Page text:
Why do teens love Target so much?


Avery Warsaw


“Dinner and Target sounds good to me :)” The little blue text bubble pops up on my phone and my Friday night plan is set.

  I hop in the car with two friends and we head to our favorite pizza restaurant. After eating Margherita pizzas in a dimly lit restaurant, the three of us drive to our local Target. The graphic red logo lights up the entryway as we run through the automatic doors with excitement. We browse the dollar section, admiring the glittery seasonal decorations.

  Next, we move on to the clothing section, laughing as we put on sunglasses and try on fedoras. The styles are always trendy and size-accommodating. As we move through electronics, snacks, makeup, and home decor, we finally arrive at the much anticipated featured section.

   Decorated with purple and orange spider-web designs, the back corner has been transformed into a Halloween town. As we walk through aisles of costumes, decorations, and treats, we feel excitement for the spooky season. There’s something about the perfectly organized aisles that is enthralling. We continue through the store, taking our time and browsing products from ceramic mugs to yoga mats.

  Even with no grocery list or needed products in mind, spending a couple hours at Target is easy. I’ve always loved going there. In middle school, my mom would drop me off at Target for an hour while she ran errands around town. A couple times a week, I’d get the chance to roam the aisles and check out new clothes, books, or holiday features.

 As a kid, I remember spending afternoons at Target. I’d get to eat pizza or mac and cheese at the Target Cafe for lunch, pick out a toy from the dollar section, and sit in the cart eating popcorn as my parents bought groceries.

  For me, Target has consistently been a place to get away from the demands of reality. But it’s not just me who enjoys Target’s comforting atmosphere; many adolescents like hanging out there.

  Victoria Sisomsouk shops at a variety of mass market stores, but says Target is her favorite because “Their stuff is a lot cuter; they have higher quality products and it’s never really busy… at Meijer there’s too many people grocery shopping.” Sity Kim, who hangs out at Target with friends when he’s bored, agrees: “The vibe at Target is more inviting and homey than other stores, which makes the experience much better.” Similarly, Lieza Klemm goes to Target to just “walk around” and look at random products. Klemm reflects on why she doesn’t browse other stores as often as Target, concluding that “In the world of lower-priced goods, Target is higher end.”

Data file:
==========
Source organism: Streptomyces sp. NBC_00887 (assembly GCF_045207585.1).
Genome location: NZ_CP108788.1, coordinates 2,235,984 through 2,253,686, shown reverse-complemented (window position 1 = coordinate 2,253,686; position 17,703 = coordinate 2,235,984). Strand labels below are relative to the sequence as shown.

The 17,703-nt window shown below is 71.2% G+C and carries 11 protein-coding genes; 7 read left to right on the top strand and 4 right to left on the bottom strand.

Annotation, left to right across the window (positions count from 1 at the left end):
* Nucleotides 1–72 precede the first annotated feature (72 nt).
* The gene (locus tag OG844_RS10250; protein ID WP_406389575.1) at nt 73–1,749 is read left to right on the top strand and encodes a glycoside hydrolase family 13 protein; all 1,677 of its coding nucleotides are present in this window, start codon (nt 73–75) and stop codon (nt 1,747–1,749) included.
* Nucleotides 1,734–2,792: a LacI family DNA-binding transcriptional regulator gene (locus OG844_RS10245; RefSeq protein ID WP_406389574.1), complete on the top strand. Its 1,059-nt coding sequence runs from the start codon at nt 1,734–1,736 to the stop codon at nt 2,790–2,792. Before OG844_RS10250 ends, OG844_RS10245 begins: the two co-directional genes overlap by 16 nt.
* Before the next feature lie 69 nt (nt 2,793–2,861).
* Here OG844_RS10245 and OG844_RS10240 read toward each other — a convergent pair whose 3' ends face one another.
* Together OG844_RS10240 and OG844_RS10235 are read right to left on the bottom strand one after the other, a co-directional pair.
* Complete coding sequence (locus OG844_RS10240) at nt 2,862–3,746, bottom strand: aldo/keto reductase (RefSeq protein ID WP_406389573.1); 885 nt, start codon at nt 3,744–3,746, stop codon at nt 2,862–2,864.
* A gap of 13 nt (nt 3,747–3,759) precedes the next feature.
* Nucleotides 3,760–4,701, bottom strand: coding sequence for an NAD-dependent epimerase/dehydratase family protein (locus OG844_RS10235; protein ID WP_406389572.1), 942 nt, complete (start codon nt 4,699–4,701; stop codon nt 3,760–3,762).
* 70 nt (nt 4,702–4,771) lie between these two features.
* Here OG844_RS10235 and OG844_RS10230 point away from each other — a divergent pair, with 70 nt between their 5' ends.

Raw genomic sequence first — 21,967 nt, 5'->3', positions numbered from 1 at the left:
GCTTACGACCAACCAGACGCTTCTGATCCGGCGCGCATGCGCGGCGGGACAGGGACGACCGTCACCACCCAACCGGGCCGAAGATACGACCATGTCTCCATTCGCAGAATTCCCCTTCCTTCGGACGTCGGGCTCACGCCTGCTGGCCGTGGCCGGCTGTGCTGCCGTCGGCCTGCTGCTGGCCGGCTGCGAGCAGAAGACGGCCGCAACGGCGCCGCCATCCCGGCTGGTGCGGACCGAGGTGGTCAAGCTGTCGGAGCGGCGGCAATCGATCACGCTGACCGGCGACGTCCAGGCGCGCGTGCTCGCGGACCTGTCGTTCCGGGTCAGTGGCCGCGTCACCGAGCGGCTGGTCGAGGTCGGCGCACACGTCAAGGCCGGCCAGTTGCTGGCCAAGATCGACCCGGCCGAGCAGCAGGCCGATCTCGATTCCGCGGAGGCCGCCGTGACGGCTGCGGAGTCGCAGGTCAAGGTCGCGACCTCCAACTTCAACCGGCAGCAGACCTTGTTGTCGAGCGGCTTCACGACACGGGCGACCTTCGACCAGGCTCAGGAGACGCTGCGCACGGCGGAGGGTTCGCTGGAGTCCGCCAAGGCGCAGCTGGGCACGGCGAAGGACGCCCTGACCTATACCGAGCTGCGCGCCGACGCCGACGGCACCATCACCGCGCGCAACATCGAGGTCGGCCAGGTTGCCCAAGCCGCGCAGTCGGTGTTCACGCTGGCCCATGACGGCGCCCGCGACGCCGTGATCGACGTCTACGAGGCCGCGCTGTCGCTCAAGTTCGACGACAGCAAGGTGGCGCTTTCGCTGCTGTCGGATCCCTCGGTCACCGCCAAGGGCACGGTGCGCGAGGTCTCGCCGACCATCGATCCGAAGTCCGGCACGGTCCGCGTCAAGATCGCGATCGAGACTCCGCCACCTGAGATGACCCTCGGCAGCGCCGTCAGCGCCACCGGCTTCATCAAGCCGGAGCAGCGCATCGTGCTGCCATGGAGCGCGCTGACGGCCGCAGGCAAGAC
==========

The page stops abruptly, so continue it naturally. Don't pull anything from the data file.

Typically, adolescents hangout at the mall where there are trendy stores and a variety of restaurants, so it’s strange that people are flocking to a mass market retail store instead. These stores are usually places to get groceries or quickly run errands, not somewhere to hang out and spend a Friday night. But why are teens gravitating so much toward Target? Walmart, Meijer and TJ Maxx carry similar products and have the same target audience: middle or working class Americans who can’t afford specialty, high-end products.

  Although Target’s prices aren’t as cheap as other stores, their products are usually of higher quality. Clothing is typically $20, trendy, and made with long lasting materials as opposed to Walmart’s $10 shirts that are not as stylish and not made to last. Shoppers can rely on Target for having a variety of better quality products.

  From an aesthetic viewpoint, Target appears to be more organized, clean, and inviting than other mass market retail stores. The aisles are spacious and neat, unlike TJ Maxx’s crowded, unorganized aisles and Walmart’s overwhelming price advertisements and messy shelves.         

  Unorderly environments influence consumers’ subconscious by raising their stress levels. Target’s well-kept aisles make for happier and more relaxed shoppers. Adding to that, color psychology shows that Target’s signature red color gives off energizing, warm, and comforting vibes which create an inviting and bright atmosphere. People enjoy spending time in Target because the environment makes them feel good.

  Young Youtubers with up to 3.8 million subscribers have posted vlogs hanging out in Target, buying clothes, and shopping for the holidays. This portrayal of Target as a fun, stylish, inviting place has a big influence on youth. When teens see their favorite Youtubers shopping and hanging out at Target, they feel compelled to go to Target, have as great a time as they saw in the video, and buy the endorsed products.

  Target was built on the idea that it is more than just a store, it’s a destination. In 1962, Target stores marketed themselves as “A store you can be proud to shop in, a store you can have confidence in, a store that is fun to shop and exciting to visit.” Target has lived up to this statement, creating the basis for why Americans love hanging out and browsing around this store. Next time you’re having dinner with friends, consider heading to Target to end the night.